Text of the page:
Monday, November 16, 2009

I am trying to invent this post while simultaneously making fried rice, so bear with my flightiness. But I want to at least mention the book I quoted from yesterday, the one I never look into but opened at random. It's a Norton critical edition of Adrienne Rich's poetry, and I should say at the outset that Rich is a poet I have never cared a speck about. This is not to imply that I actively dislike her work, just that I've never craved it, or puzzled over it, or felt the need to reread even a single poem. My detachment from Rich is odd, I think, because she is often bracketed with the generation of women poets that includes Sexton and Plath: poets who have mattered to me greatly at certain points in my life. These women are (or would have been) roughly my mother's age, and I have watched them with the sort of intensity that a daughter gives to eavesdropping on her mother, learning, in bits and pieces, fits and starts, what she thinks might be the Real Story.

Plath and Sexton have given me all kinds of angles onto the Real Story. Rich has never given me a one. But I don't necessarily blame that on either of us so much as I do on the word political, which critics are always using as a label for Rich's work and which, as soon as I hear it ascribed to a poet, makes me want to walk straight out the door. The term leads me suspect I'll be reading a Gloria Steinem or Betty Friedan polemic instead of poetry; and frankly, I don't go to poems for feminist reassurance or camaraderie or outrage, even though I may well vote on those platforms. This is not to say that politics should be separated from poetry. What is Hayden Carruth's poem about Eichmann if not political? Yet he comes to the politics backwards, as it were, through the window of himself.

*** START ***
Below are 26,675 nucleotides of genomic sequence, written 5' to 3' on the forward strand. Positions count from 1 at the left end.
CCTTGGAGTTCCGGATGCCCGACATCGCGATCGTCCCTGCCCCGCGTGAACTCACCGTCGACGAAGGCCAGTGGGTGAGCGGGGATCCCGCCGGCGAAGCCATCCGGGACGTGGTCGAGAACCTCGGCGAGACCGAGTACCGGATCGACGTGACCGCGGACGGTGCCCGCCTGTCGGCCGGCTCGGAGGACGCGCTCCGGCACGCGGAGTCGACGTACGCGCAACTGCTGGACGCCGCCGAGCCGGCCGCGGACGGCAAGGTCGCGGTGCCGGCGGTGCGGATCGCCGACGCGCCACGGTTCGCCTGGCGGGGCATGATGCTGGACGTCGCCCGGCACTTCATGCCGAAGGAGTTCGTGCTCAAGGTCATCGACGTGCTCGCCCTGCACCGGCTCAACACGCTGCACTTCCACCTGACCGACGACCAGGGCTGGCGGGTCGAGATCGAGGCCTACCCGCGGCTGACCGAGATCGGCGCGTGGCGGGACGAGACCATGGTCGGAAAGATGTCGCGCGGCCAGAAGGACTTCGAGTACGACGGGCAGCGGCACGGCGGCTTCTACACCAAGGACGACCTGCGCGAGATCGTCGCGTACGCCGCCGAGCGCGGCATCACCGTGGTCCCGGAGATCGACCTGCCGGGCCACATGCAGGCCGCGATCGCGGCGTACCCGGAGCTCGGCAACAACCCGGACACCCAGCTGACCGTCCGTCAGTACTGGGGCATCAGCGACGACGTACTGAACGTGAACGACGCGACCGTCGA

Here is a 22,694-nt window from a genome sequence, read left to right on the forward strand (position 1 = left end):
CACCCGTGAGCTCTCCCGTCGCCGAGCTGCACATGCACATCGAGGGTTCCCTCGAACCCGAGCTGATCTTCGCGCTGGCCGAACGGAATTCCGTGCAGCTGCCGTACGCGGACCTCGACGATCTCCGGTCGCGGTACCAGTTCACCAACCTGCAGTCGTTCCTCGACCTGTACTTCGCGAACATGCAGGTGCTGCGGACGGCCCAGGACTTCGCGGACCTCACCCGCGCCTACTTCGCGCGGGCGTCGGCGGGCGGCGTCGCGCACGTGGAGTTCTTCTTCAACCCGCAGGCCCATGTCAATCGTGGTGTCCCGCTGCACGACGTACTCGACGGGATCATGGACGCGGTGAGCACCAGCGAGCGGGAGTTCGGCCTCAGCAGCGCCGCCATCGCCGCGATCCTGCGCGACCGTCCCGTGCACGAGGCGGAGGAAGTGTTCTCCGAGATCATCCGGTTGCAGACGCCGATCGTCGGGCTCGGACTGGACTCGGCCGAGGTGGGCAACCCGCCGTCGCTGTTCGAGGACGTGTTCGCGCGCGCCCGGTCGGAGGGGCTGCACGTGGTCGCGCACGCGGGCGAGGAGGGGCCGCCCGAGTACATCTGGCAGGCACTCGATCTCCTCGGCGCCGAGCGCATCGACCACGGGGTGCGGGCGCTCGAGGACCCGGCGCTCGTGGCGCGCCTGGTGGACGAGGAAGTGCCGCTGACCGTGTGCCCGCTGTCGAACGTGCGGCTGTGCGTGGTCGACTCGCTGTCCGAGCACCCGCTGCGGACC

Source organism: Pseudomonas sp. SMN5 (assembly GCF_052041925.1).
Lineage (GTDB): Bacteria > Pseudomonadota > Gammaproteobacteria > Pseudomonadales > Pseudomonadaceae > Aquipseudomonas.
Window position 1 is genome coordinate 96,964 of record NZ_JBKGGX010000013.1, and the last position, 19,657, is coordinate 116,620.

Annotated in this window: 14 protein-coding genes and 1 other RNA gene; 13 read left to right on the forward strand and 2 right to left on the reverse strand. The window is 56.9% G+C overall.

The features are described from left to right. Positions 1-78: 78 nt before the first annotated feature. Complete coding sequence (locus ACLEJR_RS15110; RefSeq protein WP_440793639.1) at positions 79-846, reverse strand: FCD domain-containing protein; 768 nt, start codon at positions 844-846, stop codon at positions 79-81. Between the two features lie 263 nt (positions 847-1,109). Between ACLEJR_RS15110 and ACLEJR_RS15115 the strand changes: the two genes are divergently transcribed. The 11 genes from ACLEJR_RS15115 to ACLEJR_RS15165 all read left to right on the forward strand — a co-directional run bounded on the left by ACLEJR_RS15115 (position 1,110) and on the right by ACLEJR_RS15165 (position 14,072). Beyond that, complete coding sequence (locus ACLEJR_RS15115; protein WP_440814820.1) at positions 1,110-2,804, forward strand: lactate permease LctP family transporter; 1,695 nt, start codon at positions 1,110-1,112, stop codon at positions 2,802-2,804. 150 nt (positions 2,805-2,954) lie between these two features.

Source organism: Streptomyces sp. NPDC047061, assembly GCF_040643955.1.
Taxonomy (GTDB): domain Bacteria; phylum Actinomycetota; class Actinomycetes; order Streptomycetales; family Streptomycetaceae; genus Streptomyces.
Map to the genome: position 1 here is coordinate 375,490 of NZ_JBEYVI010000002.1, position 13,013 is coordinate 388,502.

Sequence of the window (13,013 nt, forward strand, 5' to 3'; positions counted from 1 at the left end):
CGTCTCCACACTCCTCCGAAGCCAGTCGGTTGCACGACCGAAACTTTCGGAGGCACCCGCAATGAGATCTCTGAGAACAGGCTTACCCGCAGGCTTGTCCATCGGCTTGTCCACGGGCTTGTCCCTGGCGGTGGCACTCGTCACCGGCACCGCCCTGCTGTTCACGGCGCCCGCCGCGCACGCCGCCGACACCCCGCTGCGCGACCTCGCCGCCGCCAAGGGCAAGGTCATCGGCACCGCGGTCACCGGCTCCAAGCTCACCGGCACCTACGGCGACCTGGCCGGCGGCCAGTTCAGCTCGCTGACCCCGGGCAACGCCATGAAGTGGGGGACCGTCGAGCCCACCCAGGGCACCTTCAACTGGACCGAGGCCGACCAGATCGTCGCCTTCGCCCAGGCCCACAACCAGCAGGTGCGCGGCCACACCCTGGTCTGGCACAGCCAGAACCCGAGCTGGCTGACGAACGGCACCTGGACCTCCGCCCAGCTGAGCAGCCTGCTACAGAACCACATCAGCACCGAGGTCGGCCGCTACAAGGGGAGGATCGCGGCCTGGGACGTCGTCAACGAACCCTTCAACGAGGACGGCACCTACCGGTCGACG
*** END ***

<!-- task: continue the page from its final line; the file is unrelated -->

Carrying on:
And maybe Rich is doing that as well, so I think I owe her the chance to show me what she does. In other words, expect some blat about Adrienne Rich this week. I'll bring her along to my Massachusetts gig, and we'll see what happens.


charlotte gordon said...

As usual, I resonate with you about Rich. But I am glad she exists and am glad you are looking into her more closely. I will happily listen to what you find. THis time tomorrow, you will be here!

Kate Meo said...

Rich can be a little inscrutable - maybe it was the sexual orientation thing in her generation, maybe it's just her. I'm fond of some stuff from Diving into the Wreck, especially "Song" but some of the later stuff, like Atlas of the Difficult World and that last book left me kind of cold, too. Enjoy